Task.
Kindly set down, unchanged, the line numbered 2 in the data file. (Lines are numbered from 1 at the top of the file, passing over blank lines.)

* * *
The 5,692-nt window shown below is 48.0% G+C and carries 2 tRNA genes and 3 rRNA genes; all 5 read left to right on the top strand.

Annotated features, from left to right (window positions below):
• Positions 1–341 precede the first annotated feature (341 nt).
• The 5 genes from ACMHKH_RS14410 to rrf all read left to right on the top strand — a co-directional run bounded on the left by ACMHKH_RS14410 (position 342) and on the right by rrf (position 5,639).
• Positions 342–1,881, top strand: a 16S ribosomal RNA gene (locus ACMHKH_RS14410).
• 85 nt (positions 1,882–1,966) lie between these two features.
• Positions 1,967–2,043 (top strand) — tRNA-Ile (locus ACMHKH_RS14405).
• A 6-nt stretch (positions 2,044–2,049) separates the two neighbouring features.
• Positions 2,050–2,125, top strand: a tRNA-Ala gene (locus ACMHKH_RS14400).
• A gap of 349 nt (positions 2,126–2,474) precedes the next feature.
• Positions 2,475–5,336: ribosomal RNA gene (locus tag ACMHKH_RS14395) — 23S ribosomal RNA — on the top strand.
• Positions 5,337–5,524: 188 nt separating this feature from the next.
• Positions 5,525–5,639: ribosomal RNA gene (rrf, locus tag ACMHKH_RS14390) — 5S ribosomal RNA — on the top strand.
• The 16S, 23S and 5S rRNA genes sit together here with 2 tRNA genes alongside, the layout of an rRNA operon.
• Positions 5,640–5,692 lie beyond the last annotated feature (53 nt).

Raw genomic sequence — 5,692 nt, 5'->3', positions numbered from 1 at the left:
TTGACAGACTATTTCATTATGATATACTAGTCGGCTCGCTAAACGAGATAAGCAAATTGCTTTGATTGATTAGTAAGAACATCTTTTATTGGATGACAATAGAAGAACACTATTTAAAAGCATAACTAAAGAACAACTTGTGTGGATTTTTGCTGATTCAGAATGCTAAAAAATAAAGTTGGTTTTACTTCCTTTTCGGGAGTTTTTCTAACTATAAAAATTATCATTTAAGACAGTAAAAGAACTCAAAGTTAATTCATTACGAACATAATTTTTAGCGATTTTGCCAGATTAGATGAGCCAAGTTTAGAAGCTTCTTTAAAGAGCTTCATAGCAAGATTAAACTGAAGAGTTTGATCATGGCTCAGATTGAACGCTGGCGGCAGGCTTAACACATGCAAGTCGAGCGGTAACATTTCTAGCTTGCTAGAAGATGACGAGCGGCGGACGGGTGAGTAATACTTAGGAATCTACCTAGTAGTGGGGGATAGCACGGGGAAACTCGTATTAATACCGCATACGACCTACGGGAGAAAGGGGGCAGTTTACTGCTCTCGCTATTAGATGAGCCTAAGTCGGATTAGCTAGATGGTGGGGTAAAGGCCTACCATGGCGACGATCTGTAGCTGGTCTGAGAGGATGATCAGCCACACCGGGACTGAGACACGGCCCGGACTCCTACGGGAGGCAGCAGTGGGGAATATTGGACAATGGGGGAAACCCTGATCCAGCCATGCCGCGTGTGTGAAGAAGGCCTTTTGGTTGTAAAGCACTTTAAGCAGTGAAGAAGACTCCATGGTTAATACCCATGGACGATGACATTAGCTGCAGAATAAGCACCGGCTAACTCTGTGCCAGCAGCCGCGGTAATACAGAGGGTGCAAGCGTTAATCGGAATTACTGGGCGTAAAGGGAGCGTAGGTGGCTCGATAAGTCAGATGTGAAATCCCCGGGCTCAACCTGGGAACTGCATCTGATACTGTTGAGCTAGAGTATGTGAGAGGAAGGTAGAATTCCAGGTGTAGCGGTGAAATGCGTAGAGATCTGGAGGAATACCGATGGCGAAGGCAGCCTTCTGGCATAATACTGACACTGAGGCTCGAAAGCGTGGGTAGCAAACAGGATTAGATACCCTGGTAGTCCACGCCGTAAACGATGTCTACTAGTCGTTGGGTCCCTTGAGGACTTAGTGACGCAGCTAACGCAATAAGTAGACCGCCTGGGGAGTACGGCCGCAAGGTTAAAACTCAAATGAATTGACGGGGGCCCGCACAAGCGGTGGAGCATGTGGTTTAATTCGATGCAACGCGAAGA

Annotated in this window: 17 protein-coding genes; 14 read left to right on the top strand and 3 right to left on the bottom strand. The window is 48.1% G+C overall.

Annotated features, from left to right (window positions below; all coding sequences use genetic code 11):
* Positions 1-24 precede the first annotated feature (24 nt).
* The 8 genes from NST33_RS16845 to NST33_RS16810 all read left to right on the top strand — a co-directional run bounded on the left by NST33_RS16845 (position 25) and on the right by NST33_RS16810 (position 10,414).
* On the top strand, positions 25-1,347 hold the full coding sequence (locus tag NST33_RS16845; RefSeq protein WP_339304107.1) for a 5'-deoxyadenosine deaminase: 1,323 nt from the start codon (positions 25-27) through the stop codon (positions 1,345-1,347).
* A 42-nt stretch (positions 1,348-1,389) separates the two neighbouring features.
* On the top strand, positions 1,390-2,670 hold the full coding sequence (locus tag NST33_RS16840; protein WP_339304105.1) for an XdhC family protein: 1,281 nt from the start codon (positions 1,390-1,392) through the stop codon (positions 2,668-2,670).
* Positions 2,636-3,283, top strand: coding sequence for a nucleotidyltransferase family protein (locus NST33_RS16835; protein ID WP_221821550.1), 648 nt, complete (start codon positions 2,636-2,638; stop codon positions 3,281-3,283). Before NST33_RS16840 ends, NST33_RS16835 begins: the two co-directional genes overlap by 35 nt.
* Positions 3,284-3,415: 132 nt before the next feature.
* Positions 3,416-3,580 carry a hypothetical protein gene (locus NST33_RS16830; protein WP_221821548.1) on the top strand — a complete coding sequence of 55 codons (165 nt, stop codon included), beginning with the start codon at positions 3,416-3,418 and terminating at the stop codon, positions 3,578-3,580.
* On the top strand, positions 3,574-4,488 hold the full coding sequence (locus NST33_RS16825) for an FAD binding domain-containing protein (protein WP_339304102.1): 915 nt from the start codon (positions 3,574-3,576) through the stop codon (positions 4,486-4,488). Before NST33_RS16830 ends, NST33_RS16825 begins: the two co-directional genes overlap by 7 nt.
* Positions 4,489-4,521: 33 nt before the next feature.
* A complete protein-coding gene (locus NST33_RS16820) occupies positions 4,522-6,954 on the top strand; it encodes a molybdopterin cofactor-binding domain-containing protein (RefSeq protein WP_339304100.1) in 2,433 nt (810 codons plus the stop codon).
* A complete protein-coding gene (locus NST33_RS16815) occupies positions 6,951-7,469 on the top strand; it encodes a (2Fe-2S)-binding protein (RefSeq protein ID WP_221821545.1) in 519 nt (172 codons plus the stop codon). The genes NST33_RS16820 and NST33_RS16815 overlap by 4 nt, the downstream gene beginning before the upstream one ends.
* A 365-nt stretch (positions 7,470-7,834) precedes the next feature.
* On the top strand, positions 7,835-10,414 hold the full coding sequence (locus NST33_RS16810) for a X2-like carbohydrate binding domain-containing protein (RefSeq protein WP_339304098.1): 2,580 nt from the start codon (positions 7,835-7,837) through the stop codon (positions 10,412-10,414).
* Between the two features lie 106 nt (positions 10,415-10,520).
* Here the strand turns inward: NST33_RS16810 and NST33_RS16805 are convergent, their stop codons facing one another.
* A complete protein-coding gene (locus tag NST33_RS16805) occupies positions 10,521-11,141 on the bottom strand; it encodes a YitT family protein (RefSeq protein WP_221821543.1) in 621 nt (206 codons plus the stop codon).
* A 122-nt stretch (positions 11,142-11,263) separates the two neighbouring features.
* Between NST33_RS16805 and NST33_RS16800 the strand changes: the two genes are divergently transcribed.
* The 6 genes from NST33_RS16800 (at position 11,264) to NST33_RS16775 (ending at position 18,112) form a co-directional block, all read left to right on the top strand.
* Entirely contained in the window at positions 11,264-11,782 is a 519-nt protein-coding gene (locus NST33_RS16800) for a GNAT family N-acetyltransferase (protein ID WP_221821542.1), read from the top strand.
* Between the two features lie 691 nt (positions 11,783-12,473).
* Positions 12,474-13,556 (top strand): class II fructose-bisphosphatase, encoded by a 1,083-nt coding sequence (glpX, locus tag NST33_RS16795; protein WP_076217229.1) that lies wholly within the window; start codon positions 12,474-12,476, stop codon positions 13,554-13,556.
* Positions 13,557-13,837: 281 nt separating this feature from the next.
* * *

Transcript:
Annotated features, from left to right (window positions below):